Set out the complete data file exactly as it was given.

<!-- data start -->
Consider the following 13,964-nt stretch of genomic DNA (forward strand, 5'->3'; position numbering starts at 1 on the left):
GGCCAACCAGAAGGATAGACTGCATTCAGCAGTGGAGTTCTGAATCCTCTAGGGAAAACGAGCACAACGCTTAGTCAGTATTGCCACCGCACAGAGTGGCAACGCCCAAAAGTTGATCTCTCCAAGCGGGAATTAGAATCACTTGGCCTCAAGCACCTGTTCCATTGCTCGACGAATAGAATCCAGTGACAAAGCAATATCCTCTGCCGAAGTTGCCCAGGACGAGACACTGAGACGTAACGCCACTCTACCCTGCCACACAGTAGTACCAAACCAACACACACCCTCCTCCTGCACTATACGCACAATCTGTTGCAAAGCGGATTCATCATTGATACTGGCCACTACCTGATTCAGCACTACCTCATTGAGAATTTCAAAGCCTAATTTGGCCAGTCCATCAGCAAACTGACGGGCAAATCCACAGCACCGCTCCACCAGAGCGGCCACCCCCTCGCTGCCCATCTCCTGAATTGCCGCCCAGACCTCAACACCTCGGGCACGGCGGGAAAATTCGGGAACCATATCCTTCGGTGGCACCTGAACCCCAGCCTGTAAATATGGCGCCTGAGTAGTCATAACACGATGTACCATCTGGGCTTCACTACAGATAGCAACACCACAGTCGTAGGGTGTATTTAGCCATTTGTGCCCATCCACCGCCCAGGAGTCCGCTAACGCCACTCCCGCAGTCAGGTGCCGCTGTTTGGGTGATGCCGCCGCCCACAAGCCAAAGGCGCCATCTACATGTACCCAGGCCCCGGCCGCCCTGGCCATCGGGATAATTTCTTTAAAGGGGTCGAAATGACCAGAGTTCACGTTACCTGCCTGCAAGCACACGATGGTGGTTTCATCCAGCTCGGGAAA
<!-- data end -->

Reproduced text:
Consider the following 13,964-nt stretch of genomic DNA (forward strand, 5'->3'; position numbering starts at 1 on the left):
GGCCAACCAGAAGGATAGACTGCATTCAGCAGTGGAGTTCTGAATCCTCTAGGGAAAACGAGCACAACGCTTAGTCAGTATTGCCACCGCACAGAGTGGCAACGCCCAAAAGTTGATCTCTCCAAGCGGGAATTAGAATCACTTGGCCTCAAGCACCTGTTCCATTGCTCGACGAATAGAATCCAGTGACAAAGCAATATCCTCTGCCGAAGTTGCCCAGGACGAGACACTGAGACGTAACGCCACTCTACCCTGCCACACAGTAGTACCAAACCAACACACACCCTCCTCCTGCACTATACGCACAATCTGTTGCAAAGCGGATTCATCATTGATACTGGCCACTACCTGATTCAGCACTACCTCATTGAGAATTTCAAAGCCTAATTTGGCCAGTCCATCAGCAAACTGACGGGCAAATCCACAGCACCGCTCCACCAGAGCGGCCACCCCCTCGCTGCCCATCTCCTGAATTGCCGCCCAGACCTCAACACCTCGGGCACGGCGGGAAAATTCGGGAACCATATCCTTCGGTGGCACCTGAACCCCAGCCTGTAAATATGGCGCCTGAGTAGTCATAACACGATGTACCATCTGGGCTTCACTACAGATAGCAACACCACAGTCGTAGGGTGTATTTAGCCATTTGTGCCCATCCACCGCCCAGGAGTCCGCTAACGCCACTCCCGCAGTCAGGTGCCGCTGTTTGGGTGATGCCGCCGCCCACAAGCCAAAGGCGCCATCTACATGTACCCAGGCCCCGGCCGCCCTGGCCATCGGGATAATTTCTTTAAAGGGGTCGAAATGACCAGAGTTCACGTTACCTGCCTGCAAGCACACGATGGTGGTTTCATCCAGCTCGGGAAA